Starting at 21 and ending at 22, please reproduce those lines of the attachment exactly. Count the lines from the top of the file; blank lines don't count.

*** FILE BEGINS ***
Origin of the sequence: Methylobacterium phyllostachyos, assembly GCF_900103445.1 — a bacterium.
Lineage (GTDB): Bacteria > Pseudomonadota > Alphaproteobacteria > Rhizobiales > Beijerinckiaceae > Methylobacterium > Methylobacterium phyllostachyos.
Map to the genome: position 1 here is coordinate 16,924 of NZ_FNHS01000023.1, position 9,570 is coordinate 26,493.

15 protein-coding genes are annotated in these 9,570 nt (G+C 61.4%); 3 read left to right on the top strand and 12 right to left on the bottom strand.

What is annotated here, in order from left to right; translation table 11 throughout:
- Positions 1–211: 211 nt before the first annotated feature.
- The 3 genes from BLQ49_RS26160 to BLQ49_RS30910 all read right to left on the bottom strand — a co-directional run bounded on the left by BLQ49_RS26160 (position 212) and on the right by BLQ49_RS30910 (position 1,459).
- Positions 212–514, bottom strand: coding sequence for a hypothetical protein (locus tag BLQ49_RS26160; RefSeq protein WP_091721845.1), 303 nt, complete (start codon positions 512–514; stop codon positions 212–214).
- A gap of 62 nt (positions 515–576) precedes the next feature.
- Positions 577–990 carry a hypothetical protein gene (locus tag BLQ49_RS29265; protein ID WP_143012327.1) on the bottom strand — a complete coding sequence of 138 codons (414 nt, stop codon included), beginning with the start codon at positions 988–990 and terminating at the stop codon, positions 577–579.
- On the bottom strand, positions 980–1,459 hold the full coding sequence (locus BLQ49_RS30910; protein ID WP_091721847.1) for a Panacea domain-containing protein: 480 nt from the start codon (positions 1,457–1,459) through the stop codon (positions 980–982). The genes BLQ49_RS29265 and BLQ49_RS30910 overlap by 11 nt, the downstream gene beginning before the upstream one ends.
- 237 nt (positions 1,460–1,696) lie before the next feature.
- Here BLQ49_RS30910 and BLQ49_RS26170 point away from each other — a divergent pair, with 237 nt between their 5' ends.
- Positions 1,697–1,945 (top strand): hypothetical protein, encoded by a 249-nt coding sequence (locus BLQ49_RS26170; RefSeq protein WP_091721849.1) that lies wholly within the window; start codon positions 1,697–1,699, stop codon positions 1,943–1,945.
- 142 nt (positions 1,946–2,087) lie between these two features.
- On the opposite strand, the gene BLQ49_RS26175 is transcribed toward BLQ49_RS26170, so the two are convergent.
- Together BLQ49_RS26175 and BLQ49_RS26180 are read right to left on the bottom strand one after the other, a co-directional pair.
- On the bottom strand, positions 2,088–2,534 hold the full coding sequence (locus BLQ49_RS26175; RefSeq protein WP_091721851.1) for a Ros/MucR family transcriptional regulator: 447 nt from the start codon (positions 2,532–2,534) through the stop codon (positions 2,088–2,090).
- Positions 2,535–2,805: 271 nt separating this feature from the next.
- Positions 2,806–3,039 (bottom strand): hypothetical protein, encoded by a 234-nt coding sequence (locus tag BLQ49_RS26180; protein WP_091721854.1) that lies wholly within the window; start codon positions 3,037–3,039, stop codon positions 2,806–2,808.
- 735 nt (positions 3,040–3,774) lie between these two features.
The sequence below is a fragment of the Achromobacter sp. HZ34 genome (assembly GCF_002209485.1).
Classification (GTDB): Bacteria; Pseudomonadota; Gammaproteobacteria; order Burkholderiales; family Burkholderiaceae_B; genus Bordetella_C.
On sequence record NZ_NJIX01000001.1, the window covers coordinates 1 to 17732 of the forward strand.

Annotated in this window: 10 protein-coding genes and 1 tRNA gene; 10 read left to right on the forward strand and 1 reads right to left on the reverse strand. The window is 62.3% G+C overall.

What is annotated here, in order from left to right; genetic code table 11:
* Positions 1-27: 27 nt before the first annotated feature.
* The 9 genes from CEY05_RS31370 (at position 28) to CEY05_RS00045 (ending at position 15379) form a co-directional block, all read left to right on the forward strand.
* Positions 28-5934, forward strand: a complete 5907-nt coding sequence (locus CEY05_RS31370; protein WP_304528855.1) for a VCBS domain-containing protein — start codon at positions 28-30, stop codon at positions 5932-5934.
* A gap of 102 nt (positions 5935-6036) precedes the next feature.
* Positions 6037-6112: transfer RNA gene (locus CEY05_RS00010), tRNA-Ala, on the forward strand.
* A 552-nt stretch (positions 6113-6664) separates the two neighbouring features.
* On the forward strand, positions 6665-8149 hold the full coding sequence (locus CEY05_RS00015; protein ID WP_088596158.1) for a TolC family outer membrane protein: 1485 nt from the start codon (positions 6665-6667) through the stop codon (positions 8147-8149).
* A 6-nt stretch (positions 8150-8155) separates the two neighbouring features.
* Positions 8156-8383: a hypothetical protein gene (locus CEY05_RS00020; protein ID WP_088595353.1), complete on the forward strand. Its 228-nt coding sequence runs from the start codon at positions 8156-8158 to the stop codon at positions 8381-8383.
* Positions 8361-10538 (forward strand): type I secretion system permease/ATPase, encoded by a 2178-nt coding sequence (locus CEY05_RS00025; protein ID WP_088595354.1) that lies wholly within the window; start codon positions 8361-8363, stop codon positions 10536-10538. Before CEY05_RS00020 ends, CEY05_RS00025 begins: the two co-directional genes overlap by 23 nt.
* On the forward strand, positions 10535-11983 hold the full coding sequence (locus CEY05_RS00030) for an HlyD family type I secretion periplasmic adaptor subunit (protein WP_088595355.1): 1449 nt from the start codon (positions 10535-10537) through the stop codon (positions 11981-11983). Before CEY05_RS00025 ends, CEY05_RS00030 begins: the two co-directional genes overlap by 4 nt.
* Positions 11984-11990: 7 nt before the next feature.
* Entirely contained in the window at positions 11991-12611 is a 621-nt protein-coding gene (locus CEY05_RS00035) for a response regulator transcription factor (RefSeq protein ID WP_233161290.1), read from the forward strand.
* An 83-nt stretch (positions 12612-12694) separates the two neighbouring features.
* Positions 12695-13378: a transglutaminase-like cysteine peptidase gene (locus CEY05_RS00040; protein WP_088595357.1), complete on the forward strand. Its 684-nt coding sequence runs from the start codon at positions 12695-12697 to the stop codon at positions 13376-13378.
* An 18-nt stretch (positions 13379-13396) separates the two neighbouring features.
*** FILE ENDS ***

- 735 nt (positions 3,040–3,774) lie between these two features.
The sequence below is a fragment of the Achromobacter sp. HZ34 genome (assembly GCF_002209485.1).